The treble extension was as perfect as perfect can be defined for me; airy and detailed but never fatiguing. I had heard things in the upper frequency range that I had never heard before; things I never knew I could actually hear. Symbols and high hats had just the right amount of zing and/or ting. The high frequency had just the right amount of sparkle and pizzazz. I was truly a believer! Wow, what else could go this right?
The midrange was just flawless! Never has any speaker I have ever heard conveyed this much realism. And if you don't believe me, just ask my pal Justin (Shadow Hunter). Near the end of our audition track was a piece that was heavy on the vocals, one of Justin's favorite singers. This piece more than anything knocked my socks off, and I wasn't even familiar with the artist besides what I had heard that vary day coming through the other speakers. I don't know who the artist is (Justin you can answer that question), but it was a blend of very impressive piano, bass and a very talented male singer. This track had us feeling bass that we couldn't hear, discovering nuances that had thus far gone uncovered and had us dropping our jaws in dismay. Never had piano or the male voice disappeared and just existed before me! How could it get any better? Ba ba bass!
The depth that the bass reached while listening to the Model 5A's in two-channel was astounding. I can officially say that a separate subwoofer is completely unnecessary for music and probably even movies. Again, I felt bass that I couldn't even hear - that's just crazy! And this was not bloated, boomy bass; it was very musical, tight and deep but never out of control. And when the signal stopped, all this kick you in the chest bass immediately ceased to exist; astounding! I would love to see the waterfall plot of this bad boy!
In the end, I wish I had never had an in depth audition of the Vandersteen Model 5A. All other speakers I listen to will be compared to this one, a speaker of which I just cannot afford. It is certainly the best speaker I have every had the pleasure to sit down and spend time with, but due to it's $17,000 price tag I cannot officially give it the award for My Perfect Speaker. However, it will certainly be my reference until the day I die or the day I find something better. Is this the best speaker in the world? That's a very subjective question. Does it have the best performance to price ratio of any and all speakers? Doubt it. But is it the best speaker every created that I have had an opportunity to audition? YES! Why do I wish I'd never heard it? Because I'll never own it, so I hope I didn't ruin my journey (because I'll never get that "perfect" sound out of my head).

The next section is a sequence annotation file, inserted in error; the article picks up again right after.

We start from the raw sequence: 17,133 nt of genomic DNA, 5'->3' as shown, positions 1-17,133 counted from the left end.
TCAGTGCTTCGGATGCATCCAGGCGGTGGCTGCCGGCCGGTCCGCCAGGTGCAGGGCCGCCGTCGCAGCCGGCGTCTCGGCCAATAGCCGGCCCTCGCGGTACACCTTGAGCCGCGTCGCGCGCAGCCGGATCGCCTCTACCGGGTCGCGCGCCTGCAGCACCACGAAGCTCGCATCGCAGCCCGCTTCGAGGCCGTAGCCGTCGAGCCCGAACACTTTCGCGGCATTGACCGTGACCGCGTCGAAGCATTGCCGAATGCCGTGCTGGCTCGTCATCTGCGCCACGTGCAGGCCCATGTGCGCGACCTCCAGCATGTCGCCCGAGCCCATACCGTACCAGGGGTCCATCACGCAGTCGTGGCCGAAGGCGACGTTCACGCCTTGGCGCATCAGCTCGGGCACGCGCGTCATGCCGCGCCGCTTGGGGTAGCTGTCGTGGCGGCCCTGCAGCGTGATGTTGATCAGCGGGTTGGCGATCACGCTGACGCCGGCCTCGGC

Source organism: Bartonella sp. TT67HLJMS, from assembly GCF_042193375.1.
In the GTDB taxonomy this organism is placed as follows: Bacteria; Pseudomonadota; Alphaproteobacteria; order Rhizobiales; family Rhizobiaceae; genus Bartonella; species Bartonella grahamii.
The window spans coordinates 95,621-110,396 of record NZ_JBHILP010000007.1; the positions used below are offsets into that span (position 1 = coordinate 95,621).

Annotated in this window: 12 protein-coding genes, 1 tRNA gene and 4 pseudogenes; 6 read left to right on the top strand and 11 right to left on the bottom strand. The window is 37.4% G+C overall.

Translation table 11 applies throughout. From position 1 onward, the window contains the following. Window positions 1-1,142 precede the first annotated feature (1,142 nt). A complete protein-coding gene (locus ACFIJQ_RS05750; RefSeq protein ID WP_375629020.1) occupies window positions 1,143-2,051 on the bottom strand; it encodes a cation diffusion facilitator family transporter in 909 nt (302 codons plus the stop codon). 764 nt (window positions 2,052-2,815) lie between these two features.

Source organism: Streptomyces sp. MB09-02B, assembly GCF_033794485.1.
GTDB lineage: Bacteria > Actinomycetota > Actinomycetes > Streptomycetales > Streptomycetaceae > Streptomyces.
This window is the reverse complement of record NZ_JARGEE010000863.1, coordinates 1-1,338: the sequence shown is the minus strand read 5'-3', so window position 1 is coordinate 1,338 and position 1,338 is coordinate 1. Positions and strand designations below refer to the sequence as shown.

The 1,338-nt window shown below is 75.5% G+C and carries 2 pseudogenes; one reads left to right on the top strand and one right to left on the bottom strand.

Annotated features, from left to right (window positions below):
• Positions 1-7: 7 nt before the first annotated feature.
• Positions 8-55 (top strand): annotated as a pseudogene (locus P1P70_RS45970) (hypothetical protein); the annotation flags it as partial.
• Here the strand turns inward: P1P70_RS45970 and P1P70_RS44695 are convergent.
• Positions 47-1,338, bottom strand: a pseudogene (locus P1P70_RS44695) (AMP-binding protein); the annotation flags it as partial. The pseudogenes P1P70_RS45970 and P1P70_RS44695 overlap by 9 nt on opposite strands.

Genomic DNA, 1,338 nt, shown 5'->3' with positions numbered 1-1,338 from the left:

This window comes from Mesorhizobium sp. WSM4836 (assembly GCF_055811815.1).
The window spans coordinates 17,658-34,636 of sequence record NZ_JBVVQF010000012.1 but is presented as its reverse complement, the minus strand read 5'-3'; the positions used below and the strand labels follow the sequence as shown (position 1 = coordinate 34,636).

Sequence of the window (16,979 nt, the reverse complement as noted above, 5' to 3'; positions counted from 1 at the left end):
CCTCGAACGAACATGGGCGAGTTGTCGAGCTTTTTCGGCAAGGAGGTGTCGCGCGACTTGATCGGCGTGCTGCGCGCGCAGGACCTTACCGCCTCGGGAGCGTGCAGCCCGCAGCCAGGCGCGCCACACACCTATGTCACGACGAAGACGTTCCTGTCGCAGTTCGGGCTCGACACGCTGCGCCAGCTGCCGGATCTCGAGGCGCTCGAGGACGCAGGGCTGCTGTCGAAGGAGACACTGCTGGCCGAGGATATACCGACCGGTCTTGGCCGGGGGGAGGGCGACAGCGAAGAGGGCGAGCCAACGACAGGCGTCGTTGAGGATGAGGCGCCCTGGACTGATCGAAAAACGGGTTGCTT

To conclude, my time spent at Ultra Fidelis was the most fun I have had auditioning speakers sincewell, ever! Although I did not get a chance to hear everything I wanted to, I finally found a reference to compare to. I finally found a speaker that could get down and rock out, seduce me with life-like piano and vocals, convey that airy detailed high frequency extension that I have always craved and manage to be dynamic enough to send ripples of Symphonic sound waves through my body. The only fault I can find with the Vandersteen Model 5A is the price, which is unfortunately a deal killer for me unless something traumatic happens to me or my wife financially. AhhI can still hear James Labrie's soothing whispers fill the room followed by the greatest guitar and keyboard duo known to man Pure audio bliss!
So I guess its back to the drawing board Oh well, a man can dream.
The journey continues